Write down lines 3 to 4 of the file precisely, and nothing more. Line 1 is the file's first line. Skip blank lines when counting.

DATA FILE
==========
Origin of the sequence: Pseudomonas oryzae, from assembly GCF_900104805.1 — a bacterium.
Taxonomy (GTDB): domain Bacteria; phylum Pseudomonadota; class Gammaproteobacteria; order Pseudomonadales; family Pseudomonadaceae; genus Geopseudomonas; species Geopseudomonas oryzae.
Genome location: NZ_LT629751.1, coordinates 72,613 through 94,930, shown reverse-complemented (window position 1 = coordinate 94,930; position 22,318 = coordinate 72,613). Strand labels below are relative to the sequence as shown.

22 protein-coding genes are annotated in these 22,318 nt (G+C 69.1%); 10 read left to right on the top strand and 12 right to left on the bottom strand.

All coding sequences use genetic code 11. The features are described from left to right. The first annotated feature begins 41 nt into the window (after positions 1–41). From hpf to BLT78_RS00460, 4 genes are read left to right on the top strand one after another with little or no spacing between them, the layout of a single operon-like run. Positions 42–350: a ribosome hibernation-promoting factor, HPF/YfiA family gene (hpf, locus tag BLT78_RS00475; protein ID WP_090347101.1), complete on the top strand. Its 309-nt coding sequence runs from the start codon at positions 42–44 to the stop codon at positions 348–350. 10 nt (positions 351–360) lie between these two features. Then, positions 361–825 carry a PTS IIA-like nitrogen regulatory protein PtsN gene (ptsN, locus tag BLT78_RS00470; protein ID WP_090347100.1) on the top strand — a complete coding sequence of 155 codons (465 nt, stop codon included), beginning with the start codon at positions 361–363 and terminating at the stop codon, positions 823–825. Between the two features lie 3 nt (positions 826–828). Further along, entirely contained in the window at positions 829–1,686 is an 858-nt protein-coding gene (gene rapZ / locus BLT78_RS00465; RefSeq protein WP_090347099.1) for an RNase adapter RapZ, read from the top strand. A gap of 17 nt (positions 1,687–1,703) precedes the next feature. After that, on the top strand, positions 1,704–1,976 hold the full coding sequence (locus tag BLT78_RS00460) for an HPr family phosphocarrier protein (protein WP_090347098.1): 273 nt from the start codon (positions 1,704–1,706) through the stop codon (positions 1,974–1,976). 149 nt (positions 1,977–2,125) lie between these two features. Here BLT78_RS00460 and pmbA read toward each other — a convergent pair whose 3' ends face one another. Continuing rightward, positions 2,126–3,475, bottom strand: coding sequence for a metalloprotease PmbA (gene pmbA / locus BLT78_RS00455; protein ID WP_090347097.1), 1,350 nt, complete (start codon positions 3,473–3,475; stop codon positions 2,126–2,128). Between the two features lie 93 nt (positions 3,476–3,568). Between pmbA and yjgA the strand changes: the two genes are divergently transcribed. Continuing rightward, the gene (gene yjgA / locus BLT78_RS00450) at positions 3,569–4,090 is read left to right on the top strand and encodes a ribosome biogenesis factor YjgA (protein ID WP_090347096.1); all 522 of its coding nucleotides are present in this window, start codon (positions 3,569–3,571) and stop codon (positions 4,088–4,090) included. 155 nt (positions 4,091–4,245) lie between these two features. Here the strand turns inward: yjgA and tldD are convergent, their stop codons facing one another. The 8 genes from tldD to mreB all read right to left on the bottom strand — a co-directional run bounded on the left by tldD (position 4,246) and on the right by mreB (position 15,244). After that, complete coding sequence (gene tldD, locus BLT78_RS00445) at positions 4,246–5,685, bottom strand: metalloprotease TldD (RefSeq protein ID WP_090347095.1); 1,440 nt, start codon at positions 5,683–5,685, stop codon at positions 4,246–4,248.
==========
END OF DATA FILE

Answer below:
Genome location: NZ_LT629751.1, coordinates 72,613 through 94,930, shown reverse-complemented (window position 1 = coordinate 94,930; position 22,318 = coordinate 72,613). Strand labels below are relative to the sequence as shown.

22 protein-coding genes are annotated in these 22,318 nt (G+C 69.1%); 10 read left to right on the top strand and 12 right to left on the bottom strand.